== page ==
CFD Online Logo CFD Online URL
www.cfd-online.com
[Sponsors]
Home > Forums > OpenFOAM Pre-Processing

Diesel substitute

Register Blogs Members List Search Today's Posts Mark Forums Read

Reply
 
LinkBack Thread Tools Display Modes
Old   March 17, 2010, 05:25
Default Diesel substitute
  #1
sbu
New Member
 
Join Date: Mar 2010
Posts: 5
Rep Power: 7
sbu is on a distinguished road
Hi,

I want to simulate the breakup of diesel droplets and therefore I'm searching for a diesel substitute. Bescause I only focus on breakup, the relevant properties for me are density, viscosity and surface tension.

I already checked the source files of several liquids, but I don't understand how the properties are definded.

Which liquid should I use or can sombody explain me how to find out myself?
sbu is offline   Reply With Quote

Old   March 17, 2010, 11:55
Default
  #2
Senior Member
 
Pauli
Join Date: Mar 2009
Posts: 181
Rep Power: 8
Pauli is on a distinguished road
In SAE paper 1999-01-0528, the authors show n-heptadecane provides the best liquid length match with DF2 data.
Pauli is offline   Reply With Quote

Old   March 17, 2010, 14:32
Default
  #3
sbu
New Member
 
Join Date: Mar 2010
Posts: 5
Rep Power: 7
sbu is on a distinguished road
Hi Pauli, thanks a lot for your answer.

Heptadecance seems to fit quite well here. But the problem is that my droplet temperature should be 293 K, which is a few degrees below the meltingpoint of C17H36.

Further more, heptadecane is not implemented in OF, so that I will probably use hexadecane or tetradecane. I found out that their properties are almost equal to the ones of my diesel (rho=831Kg/m^3, sigma=0.026kg/s^2, mu=0.0023Pas).

However, I still don't know how to compare these values to the ones in OF, just to be sure. I'm looking forward to some help.

Thanks, sbu
sbu is offline   Reply With Quote

Old   March 18, 2010, 06:01
Default
  #4
Super Moderator
 
niklas's Avatar
 
Niklas Nordin
Join Date: Mar 2009
Location: Stockholm, Sweden
Posts: 693
Rep Power: 19
niklas will become famous soon enough
Here's a small utility I use from time to time.
It might be helpful

http://files.nequam.se/liquidProp.tgz

unpack it
go to the liquidProp directory and run 'wmake'
go to the example directory and edit your fuel in constant/thermophysicalProperties

run 'liquidProp -T 350' and it will calculate the density at 350 K.

Add additional info statements in liquidProp.C if you want, it should be obvious how to do it.
niklas is offline   Reply With Quote

Old   March 18, 2010, 19:19
Default
  #5
sbu
New Member
 
Join Date: Mar 2010
Posts: 5
Rep Power: 7
sbu is on a distinguished road
Thank you very much, Mr. Nordin. That program works well.

But I've got a new problem now. I've chosen c14h30 as liquid in the thermophysicalProperties file, but I found out that it is not listed in the thermo.dat list.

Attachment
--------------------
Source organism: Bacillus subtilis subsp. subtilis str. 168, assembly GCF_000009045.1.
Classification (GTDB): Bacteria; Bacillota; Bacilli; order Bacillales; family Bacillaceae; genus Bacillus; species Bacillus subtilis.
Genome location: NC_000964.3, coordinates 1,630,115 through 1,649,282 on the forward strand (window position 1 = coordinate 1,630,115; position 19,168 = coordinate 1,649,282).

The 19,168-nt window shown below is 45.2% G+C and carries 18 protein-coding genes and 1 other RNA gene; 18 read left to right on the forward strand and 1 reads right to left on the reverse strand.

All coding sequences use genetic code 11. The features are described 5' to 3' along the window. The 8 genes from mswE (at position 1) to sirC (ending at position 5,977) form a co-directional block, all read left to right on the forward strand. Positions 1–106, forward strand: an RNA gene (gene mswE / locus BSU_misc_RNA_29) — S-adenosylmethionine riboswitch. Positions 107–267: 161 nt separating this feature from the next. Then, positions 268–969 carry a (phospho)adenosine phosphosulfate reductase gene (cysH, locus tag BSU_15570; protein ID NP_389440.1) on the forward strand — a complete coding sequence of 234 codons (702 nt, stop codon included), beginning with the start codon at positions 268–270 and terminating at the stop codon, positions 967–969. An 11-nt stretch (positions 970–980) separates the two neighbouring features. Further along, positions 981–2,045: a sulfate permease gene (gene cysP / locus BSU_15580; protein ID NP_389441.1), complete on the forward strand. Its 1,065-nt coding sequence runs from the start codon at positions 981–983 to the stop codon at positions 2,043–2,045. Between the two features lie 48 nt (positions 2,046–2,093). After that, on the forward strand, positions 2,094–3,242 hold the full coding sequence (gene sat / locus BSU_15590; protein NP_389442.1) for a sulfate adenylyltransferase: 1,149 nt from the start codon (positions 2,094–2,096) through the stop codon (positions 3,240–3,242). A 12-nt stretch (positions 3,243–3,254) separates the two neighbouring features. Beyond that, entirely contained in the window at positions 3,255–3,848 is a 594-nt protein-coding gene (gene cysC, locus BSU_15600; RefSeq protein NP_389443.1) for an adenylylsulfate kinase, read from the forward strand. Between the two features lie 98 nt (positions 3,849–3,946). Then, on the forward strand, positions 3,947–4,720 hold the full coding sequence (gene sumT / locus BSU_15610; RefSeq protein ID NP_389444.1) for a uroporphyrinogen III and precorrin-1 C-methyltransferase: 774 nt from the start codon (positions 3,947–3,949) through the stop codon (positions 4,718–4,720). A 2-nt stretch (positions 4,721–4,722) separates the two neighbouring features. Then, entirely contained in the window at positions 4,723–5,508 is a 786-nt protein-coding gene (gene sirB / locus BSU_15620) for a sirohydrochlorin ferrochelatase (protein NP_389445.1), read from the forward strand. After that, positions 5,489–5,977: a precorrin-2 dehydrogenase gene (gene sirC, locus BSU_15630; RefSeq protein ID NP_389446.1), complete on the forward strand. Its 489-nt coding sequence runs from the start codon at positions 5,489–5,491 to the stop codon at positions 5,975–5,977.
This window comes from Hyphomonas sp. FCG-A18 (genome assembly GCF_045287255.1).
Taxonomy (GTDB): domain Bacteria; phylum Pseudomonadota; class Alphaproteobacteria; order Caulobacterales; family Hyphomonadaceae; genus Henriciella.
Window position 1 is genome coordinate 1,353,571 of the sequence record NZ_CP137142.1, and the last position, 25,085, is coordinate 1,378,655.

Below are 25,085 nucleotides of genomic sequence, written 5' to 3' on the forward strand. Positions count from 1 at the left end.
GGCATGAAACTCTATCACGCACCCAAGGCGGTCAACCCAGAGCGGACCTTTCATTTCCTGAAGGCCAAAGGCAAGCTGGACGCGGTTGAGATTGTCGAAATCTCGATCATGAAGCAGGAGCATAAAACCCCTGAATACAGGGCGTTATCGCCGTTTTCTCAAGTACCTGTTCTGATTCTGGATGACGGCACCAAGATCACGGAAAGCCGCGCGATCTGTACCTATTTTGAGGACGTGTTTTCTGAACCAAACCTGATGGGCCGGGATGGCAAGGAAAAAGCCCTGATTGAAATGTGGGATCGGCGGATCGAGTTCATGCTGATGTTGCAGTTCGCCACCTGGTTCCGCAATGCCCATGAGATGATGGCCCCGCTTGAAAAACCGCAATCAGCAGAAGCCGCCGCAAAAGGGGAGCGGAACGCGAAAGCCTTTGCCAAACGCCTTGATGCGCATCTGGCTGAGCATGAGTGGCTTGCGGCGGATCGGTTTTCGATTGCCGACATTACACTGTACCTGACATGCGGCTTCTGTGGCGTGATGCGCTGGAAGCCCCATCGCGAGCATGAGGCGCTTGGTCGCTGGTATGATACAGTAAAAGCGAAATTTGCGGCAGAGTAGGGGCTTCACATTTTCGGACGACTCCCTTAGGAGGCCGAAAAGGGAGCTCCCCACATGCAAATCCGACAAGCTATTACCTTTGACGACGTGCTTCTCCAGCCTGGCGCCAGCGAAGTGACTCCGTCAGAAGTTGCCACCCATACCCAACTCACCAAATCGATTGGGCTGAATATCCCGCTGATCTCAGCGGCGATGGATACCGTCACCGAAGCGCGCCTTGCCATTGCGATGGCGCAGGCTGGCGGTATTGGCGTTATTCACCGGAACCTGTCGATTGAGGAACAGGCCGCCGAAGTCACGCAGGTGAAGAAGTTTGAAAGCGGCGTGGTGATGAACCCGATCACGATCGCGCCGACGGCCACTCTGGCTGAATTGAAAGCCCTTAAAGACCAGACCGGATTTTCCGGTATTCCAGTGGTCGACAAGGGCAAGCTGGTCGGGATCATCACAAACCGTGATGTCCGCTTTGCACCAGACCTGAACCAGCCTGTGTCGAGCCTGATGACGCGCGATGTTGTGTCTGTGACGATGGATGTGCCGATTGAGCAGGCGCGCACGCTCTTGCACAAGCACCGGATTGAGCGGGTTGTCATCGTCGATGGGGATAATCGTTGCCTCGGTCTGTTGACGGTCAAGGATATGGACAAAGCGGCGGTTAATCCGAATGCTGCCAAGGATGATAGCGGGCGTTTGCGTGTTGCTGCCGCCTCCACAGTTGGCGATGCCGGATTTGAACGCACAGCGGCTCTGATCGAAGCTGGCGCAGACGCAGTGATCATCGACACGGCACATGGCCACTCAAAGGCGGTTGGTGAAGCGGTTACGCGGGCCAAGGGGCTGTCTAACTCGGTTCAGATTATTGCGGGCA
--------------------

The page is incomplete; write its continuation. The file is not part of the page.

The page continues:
I haven't found out much about the thermo.dat file and chemkin readers yet, but I hope that there is a way (which is not too difficult) to add c14h30 to the list.

I would be happy about some support.

Thanks in advance, sbu.
sbu is offline   Reply With Quote

Old   March 19, 2010, 02:49
Default
  #6
Super Moderator
 
niklas's Avatar
 
Niklas Nordin
Join Date: Mar 2009
Location: Stockholm, Sweden
Posts: 693
Rep Power: 19
niklas will become famous soon enough
google 'burcat' or go here directly

http://garfield.chem.elte.hu/Burcat/THERM.DAT

just copy/paste the c4h30 stuff into the therm.dat.

as for the chemistry part, you have to figure that out yourself.
If you want to start with just a global reaction being converted to co2 and h2o,
that should be straightforward to just modify the coefficients for the existing c7h16 example.
niklas is offline   Reply With Quote

Old   March 22, 2010, 19:06
Default
  #7
sbu
New Member
 
Join Date: Mar 2010
Posts: 5
Rep Power: 7
sbu is on a distinguished road
Thank you very much again, Mr. Nordin.

That information helped me a lot, although I couldn't add the c14h30 data to the therm.dat file correctly. I hope to solve this problem soon.

Sincerely yours, sbu.
sbu is offline   Reply With Quote

Reply

Thread Tools
Display Modes

Posting Rules
You may not post new threads
You may not post replies
You may not post attachments
You may not edit your posts

BB code is On
Smilies are On
[IMG] code is On
HTML code is Off
Trackbacks are On
Pingbacks are On
Refbacks are On


Similar Threads
Thread Thread Starter Forum Replies Last Post
Diesel fuel combustion Marek CFX 1 November 30, 2008 14:39
want a database file for diesel srinivas FLUENT 0 February 27, 2008 02:15
diesel combustion Marco FLUENT 0 September 14, 2005 08:27
Fuel Modelling in Diesel Engines, what's truth Jo CD-adapco 0 August 18, 2004 13:47
Material closest to diesel Prasad Dudhgaonkar FLUENT 0 June 14, 2004 00:57


All times are GMT -4. The time now is 20:10.